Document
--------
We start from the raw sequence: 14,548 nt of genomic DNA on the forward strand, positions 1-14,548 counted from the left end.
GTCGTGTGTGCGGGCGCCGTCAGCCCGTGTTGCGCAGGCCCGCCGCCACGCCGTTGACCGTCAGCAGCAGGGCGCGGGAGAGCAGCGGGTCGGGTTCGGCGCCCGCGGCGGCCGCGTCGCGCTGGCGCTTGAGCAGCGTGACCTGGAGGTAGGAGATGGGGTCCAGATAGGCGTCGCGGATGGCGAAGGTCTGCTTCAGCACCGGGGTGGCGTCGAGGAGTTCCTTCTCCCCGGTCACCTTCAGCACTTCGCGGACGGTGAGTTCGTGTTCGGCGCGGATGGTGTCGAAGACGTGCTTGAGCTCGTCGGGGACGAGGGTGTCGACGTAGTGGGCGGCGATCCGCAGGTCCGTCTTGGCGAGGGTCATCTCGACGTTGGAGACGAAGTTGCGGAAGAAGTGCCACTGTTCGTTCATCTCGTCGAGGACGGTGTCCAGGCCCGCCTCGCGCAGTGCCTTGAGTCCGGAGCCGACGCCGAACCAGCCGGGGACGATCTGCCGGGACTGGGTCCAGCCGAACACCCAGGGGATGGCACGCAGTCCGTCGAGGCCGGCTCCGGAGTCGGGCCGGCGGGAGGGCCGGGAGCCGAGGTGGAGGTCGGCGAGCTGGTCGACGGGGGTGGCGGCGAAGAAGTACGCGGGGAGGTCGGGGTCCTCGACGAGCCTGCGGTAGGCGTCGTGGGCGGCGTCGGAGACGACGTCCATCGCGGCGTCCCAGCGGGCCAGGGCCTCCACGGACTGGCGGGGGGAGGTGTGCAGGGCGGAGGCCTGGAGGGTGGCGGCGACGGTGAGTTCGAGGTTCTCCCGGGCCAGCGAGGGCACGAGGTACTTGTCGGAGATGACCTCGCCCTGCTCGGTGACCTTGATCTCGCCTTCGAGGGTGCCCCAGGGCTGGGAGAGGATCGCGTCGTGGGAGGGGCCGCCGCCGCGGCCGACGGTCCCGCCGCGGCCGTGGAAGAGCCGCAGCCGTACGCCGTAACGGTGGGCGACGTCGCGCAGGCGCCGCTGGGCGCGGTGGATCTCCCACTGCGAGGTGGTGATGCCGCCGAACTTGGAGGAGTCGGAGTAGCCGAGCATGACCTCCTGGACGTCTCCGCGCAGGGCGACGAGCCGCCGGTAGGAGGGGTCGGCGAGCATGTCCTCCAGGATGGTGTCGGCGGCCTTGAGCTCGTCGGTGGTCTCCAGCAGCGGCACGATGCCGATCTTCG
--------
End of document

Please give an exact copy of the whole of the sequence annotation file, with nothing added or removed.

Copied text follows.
We start from the raw sequence: 14,548 nt of genomic DNA on the forward strand, positions 1-14,548 counted from the left end.
GTCGTGTGTGCGGGCGCCGTCAGCCCGTGTTGCGCAGGCCCGCCGCCACGCCGTTGACCGTCAGCAGCAGGGCGCGGGAGAGCAGCGGGTCGGGTTCGGCGCCCGCGGCGGCCGCGTCGCGCTGGCGCTTGAGCAGCGTGACCTGGAGGTAGGAGATGGGGTCCAGATAGGCGTCGCGGATGGCGAAGGTCTGCTTCAGCACCGGGGTGGCGTCGAGGAGTTCCTTCTCCCCGGTCACCTTCAGCACTTCGCGGACGGTGAGTTCGTGTTCGGCGCGGATGGTGTCGAAGACGTGCTTGAGCTCGTCGGGGACGAGGGTGTCGACGTAGTGGGCGGCGATCCGCAGGTCCGTCTTGGCGAGGGTCATCTCGACGTTGGAGACGAAGTTGCGGAAGAAGTGCCACTGTTCGTTCATCTCGTCGAGGACGGTGTCCAGGCCCGCCTCGCGCAGTGCCTTGAGTCCGGAGCCGACGCCGAACCAGCCGGGGACGATCTGCCGGGACTGGGTCCAGCCGAACACCCAGGGGATGGCACGCAGTCCGTCGAGGCCGGCTCCGGAGTCGGGCCGGCGGGAGGGCCGGGAGCCGAGGTGGAGGTCGGCGAGCTGGTCGACGGGGGTGGCGGCGAAGAAGTACGCGGGGAGGTCGGGGTCCTCGACGAGCCTGCGGTAGGCGTCGTGGGCGGCGTCGGAGACGACGTCCATCGCGGCGTCCCAGCGGGCCAGGGCCTCCACGGACTGGCGGGGGGAGGTGTGCAGGGCGGAGGCCTGGAGGGTGGCGGCGACGGTGAGTTCGAGGTTCTCCCGGGCCAGCGAGGGCACGAGGTACTTGTCGGAGATGACCTCGCCCTGCTCGGTGACCTTGATCTCGCCTTCGAGGGTGCCCCAGGGCTGGGAGAGGATCGCGTCGTGGGAGGGGCCGCCGCCGCGGCCGACGGTCCCGCCGCGGCCGTGGAAGAGCCGCAGCCGTACGCCGTAACGGTGGGCGACGTCGCGCAGGCGCCGCTGGGCGCGGTGGATCTCCCACTGCGAGGTGGTGATGCCGCCGAACTTGGAGGAGTCGGAGTAGCCGAGCATGACCTCCTGGACGTCTCCGCGCAGGGCGACGAGCCGCCGGTAGGAGGGGTCGGCGAGCATGTCCTCCAGGATGGTGTCGGCGGCCTTGAGCTCGTCGGTGGTCTCCAGCAGCGGCACGATGCCGATCTTCG